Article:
I made it to my 3rd supply stop (148km) in Baishatun at 5:20 a.m., more than 1.5 hours earlier than planned. The group carried on and I stopped for a break. To be honest, I had almost worn myself out trying to keep up with them. I checked my iPhone and found that the battery was still 70% full. I had put it into Low Power Mode and only used it to play some music. The energy level of my first light also looked good. The sun would be rising soon. I was glad that I had decided not to bring two power banks with me.

I set a timer for 15 minutes and sat on the ground for a break with my eyes closed. Then, I was ready to go again.

At 6:15 a.m. I bumped into a pothole with very sharp edges. My rear wheel was flat. It must be a pinch cut. But no worries. I made good progress so far and I had a spare tire and a hand pump for occasions like this. Staying cool, I took a bite of some snacks and used 14 minutes to replace the tyre (I took pictures to keep time record). I did not want to spend too much time and effort on pumping. So, I started cycling after putting a decent amount of air into the tire. My average speed was well above the required 22 km/h for finishing the challenge in 24 hours and I wanted to keep it that way.

So, I borrowed a floor pump from a supporting car to make sure the tyre pressure was high enough. It was only 60 PSI. In order to make sure the pinch flat wouldn’t happen again, I pumped it up to 100 PSI, 20 higher than what I usually use.

As I entered the west fringe of Taichung city, there were lots of traffic lights with very long countdowns. My average speed was dropping to a low 23km/h. Then, the rear tire went flat again at 8:15 a.m. Shit! Did I do anything wrong when I fixed the tyre? I still had inner tube patches and I could fix a puncture. But if it was a pinch cut again, those wouldn’t work. Besides, it would add 15 minutes or more to patch the tyre. So I tried my luck by calling up a friend who was providing support to a participating team. He had told me he could help if needed as long as it did not interfere with his operation. He happened to be only 2km away from me and he would give me two more spare tyres. 

We agreed to meet midway while he cycled towards me and I walked my bike towards him. Some truck driver saw me and offered to bring me to a nearby support station but I politely declined, believing I would be seeing my friend soon. But then we realized we were both heading in the wrong direction and away from each other! My rear tyre started to come off from the rim as it was rolling on the surface full of dirt. It got more and more difficult to push my bike forward. That’s when a man on a scooter with all kinds of bicycle supplies and tools saw me and stopped to ask about my problem. He was there to provide support to his friends. He gave me two inner tubes and ended up staying with me to fix the tyre. He refused to take any money from me.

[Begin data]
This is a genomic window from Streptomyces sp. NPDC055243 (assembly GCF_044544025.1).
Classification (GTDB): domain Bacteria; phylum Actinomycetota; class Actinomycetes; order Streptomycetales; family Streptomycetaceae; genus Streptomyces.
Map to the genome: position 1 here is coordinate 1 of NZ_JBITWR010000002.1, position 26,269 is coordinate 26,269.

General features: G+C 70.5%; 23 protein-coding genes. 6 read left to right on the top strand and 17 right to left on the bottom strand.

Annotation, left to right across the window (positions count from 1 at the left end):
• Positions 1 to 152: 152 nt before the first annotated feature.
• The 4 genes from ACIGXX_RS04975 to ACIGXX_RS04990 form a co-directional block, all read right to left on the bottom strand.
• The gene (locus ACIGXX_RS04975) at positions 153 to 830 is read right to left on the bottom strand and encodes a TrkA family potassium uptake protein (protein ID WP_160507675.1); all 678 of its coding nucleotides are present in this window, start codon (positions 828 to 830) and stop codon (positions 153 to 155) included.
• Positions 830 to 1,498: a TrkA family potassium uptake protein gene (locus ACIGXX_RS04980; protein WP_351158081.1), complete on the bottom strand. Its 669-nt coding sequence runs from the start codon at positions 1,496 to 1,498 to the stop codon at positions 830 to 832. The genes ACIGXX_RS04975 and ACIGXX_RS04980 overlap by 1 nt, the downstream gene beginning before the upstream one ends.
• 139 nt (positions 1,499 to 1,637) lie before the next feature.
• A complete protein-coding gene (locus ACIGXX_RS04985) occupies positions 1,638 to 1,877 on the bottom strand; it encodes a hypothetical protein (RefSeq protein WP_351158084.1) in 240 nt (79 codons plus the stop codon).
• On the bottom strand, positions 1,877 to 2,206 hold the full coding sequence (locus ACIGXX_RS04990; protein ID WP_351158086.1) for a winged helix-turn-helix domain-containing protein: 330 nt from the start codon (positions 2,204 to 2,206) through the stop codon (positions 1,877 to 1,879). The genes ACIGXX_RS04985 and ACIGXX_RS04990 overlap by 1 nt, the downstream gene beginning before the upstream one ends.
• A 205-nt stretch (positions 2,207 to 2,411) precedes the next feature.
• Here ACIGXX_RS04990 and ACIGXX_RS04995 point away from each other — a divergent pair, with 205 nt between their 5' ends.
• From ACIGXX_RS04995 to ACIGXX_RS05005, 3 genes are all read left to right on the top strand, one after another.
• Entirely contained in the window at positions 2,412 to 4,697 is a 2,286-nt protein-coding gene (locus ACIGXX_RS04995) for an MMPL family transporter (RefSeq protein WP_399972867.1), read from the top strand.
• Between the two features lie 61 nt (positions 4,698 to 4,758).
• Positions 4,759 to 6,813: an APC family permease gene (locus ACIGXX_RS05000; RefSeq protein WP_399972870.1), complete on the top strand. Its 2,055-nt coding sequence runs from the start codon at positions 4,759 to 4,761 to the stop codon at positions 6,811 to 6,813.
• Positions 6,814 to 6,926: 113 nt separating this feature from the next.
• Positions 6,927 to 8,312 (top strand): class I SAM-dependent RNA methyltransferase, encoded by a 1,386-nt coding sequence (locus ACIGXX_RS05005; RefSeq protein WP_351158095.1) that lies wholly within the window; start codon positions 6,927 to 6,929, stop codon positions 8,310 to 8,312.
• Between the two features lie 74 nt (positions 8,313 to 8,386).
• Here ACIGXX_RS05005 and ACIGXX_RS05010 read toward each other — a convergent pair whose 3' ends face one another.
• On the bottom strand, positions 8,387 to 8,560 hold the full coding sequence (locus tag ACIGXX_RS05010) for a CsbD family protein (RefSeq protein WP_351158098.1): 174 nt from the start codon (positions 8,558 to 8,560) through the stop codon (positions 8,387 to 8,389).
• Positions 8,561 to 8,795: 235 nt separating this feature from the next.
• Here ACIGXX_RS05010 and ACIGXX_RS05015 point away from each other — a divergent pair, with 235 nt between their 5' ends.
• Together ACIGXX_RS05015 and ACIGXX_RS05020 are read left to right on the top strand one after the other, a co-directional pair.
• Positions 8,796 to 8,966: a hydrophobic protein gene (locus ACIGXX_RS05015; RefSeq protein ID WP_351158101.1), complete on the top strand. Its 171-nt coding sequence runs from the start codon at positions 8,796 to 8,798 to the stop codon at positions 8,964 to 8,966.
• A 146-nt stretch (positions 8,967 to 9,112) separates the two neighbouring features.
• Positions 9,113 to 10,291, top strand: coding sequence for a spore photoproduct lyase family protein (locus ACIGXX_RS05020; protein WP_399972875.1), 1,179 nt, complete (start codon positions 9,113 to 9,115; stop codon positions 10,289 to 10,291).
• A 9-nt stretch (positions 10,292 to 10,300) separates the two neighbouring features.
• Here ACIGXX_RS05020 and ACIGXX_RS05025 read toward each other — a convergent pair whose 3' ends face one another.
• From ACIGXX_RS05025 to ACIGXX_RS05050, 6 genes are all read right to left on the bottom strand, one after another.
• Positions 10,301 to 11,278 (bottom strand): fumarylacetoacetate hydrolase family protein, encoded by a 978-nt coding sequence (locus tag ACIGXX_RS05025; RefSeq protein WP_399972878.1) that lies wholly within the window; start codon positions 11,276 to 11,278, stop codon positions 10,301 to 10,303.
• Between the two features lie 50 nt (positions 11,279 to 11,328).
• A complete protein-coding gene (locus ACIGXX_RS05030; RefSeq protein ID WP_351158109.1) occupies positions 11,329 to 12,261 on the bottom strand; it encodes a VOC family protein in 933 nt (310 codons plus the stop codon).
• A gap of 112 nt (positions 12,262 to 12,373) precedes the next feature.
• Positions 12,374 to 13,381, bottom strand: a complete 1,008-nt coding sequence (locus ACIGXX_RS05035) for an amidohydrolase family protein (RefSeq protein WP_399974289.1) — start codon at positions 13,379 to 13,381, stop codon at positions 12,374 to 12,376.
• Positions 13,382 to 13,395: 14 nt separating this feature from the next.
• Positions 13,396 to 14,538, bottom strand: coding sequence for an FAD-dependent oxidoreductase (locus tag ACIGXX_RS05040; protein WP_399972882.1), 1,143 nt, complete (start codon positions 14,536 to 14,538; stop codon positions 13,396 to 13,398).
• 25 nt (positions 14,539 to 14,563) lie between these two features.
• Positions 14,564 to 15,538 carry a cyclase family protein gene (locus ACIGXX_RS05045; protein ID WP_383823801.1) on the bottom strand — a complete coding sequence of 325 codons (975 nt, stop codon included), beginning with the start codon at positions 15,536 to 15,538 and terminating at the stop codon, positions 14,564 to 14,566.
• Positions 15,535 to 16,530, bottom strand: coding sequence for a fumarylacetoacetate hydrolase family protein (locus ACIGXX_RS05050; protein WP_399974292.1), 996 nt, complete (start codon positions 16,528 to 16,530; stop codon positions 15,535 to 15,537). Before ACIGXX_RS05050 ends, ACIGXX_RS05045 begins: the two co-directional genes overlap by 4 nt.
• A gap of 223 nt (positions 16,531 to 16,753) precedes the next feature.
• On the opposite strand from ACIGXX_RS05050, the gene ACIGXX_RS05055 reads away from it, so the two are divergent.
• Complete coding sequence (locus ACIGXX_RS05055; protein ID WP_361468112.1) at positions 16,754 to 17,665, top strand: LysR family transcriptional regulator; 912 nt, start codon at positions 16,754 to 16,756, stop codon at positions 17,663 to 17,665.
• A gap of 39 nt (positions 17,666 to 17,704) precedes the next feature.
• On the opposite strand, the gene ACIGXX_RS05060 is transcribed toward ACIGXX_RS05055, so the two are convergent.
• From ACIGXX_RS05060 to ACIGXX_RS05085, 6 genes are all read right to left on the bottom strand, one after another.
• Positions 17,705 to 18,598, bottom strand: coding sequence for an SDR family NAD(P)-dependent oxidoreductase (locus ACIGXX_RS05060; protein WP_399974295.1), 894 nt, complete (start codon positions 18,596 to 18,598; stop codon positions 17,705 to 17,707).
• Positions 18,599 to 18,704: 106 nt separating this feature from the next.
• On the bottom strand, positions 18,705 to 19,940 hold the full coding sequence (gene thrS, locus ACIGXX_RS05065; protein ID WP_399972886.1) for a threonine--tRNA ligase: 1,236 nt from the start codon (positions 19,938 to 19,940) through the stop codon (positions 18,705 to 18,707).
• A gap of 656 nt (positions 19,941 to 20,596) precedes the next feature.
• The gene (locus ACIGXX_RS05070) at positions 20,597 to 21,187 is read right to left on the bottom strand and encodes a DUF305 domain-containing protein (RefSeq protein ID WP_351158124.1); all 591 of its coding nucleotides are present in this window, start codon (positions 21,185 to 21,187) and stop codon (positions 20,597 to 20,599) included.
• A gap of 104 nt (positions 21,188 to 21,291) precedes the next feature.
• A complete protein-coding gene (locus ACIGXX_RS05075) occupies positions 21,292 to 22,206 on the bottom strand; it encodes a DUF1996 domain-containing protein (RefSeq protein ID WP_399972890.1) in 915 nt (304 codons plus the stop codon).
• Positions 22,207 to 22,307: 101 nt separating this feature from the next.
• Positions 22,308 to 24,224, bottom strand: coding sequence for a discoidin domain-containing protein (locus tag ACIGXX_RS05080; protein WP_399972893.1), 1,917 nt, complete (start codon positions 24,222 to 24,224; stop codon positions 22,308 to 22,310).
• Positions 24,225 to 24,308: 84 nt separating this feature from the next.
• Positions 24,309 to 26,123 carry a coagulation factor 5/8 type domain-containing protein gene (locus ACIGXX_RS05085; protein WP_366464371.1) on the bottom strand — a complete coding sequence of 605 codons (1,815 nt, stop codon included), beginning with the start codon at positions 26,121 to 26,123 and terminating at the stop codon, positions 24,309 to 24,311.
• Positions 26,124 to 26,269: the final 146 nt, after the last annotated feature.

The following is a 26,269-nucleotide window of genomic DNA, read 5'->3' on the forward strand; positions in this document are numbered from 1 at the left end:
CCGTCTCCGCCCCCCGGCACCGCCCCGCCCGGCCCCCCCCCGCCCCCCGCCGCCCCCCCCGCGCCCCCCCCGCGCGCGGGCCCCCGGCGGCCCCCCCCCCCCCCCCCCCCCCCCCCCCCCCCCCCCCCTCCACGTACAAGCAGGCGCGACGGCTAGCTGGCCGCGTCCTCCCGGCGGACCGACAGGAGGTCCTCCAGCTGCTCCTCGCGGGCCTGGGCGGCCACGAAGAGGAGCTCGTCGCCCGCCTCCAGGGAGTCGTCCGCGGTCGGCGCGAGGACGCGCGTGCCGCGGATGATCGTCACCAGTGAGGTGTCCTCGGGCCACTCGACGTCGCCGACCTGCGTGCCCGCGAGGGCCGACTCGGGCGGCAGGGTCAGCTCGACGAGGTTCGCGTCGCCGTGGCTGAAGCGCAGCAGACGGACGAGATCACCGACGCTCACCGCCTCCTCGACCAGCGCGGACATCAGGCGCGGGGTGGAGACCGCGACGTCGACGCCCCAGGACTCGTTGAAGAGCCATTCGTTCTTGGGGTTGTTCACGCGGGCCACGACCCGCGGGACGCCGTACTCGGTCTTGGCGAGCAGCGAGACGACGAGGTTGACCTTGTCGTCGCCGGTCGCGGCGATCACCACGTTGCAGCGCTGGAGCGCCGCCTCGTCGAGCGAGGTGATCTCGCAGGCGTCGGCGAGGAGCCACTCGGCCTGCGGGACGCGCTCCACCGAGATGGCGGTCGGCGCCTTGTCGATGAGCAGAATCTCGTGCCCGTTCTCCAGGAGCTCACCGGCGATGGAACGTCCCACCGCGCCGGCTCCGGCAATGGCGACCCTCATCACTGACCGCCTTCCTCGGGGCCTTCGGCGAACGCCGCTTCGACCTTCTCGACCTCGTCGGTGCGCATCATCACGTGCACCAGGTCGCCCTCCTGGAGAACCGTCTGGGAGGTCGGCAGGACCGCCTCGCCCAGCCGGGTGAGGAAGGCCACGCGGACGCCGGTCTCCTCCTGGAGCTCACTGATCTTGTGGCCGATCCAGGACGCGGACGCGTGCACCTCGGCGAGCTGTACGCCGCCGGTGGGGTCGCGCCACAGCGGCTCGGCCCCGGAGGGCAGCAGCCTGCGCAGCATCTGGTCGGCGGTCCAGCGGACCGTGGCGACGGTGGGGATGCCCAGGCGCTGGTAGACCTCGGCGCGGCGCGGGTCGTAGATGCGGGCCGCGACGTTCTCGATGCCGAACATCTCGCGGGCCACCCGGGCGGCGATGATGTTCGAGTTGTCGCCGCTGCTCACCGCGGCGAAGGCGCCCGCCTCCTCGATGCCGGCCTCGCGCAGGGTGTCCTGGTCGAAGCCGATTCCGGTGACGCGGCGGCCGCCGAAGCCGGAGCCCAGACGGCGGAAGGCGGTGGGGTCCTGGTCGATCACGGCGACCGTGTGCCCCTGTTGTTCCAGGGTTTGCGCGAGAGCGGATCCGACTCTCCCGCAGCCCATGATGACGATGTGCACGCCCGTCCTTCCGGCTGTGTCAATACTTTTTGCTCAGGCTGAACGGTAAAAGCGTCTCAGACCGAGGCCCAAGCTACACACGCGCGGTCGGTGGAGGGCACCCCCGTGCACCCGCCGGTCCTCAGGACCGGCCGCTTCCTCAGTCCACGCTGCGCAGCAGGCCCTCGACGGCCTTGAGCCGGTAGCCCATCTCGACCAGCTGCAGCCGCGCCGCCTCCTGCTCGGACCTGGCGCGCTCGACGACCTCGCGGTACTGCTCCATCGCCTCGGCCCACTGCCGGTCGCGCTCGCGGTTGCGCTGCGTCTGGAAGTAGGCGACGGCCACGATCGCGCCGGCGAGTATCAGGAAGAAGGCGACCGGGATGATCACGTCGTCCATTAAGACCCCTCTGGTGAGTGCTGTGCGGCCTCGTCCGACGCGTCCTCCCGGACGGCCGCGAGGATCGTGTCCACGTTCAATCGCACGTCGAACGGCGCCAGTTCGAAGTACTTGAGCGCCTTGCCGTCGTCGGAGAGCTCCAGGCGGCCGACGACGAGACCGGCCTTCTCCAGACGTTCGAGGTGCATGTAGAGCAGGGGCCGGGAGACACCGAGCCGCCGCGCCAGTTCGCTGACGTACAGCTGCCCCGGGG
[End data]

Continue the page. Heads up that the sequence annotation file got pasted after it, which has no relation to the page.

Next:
It was a puncture that caused the flat. We found the sharp object and removed it from the tyre. It was pure bad luck, not that I had done it wrongly the previous time.

I had lost count of how much time it took us to fix this problem. I realised that my average speed had dropped to around 21km/h. I tried to make up for the time lost but my lower back got so stiff just like flying with economy class on a long haul flight. I needed to stop to take more breaks. It seldom happened to me when I was on this bike. 

I also found that my favourite energy gels were sold out in convenience stores. Only chocolates, cakes and breads were available. I stopped at a busy one for supplies. There were so many bikes that I had to lay mine down on the roadside. Just when I was ready to pick it up and continue my ride, I heard gas leaking. No way! It’s my bike again! The rear went leaking again after 45km.

Well well well, no worries. The situation was far better than the previous time. I had two spare inner tubes (one from the man on scooter and one from my friend). Also there was a pop-up stall selling bike supplies and tools right beside the convenience store, from which I bought another inner tube because it was sold in a box. It gave me a bit more faith. The staff of that stall also let me use their floor pumps. Should it be necessary, I could even get new tyres from them. At this point, mine looked suspicious.

I removed the inner tube and inspected it. The wheel was warm under the sun. The inner tube had a small hole facing the rim. It was neither a puncture nor a pinch. I concluded that it’s not my tyre that had caused the leaking. I decided to keep using it, partly as a proof of my reasoning capability and my sanity under this woeful situation. I was not defeated yet.

From my past experience, when we have a hole like this, it means the rim tape is getting too old. But there was no rim stripe nor spoke hole on this wheel. I thought there must be something wrong with the rim surface and I had a rim stripe with me. So, I put it on the rim and installed the inner-tube-sold-in-box. I pumped it to slightly over 100psi. Worked just fine. 

 (When I told Chengnon about this afterwards, he said it was the tube that was defective.)

When I was ready to go again, I checked my Garmin and found my average speed dropped to 19km/h, well below my target speed of 21.25km/h in order to reach Eluanbi Lighthouse by 0:00. My legs were still working fine although they felt weaker. My feet had swelled up but they were okay after I released the buckle to the extent that my feet could slip out from the shoes easily. I was glad I had bought a pair of oversized shoes. 

Then, I realized I could ride at a speed of 30km/h more easily. There were dry leaves rolling alongside me on the road. Yes! The wind had changed. Now it was in my favour. My average speed climbed slowly to 19.4km/h. But the stiffness on my lower back had evolved into unbearable pain. I found myself putting more weight on my hands and my shoulders were tense. I had to stop more frequently to stretch. Ah… the tyre pressure was probably too high as it’s 25% higher than usual. It might have absorbed less shaking and rattling, which had been putting pressure on my spine since the first puncture. But I was hesitant to release some air because I did not have a gauge and I did not want any more flat tire.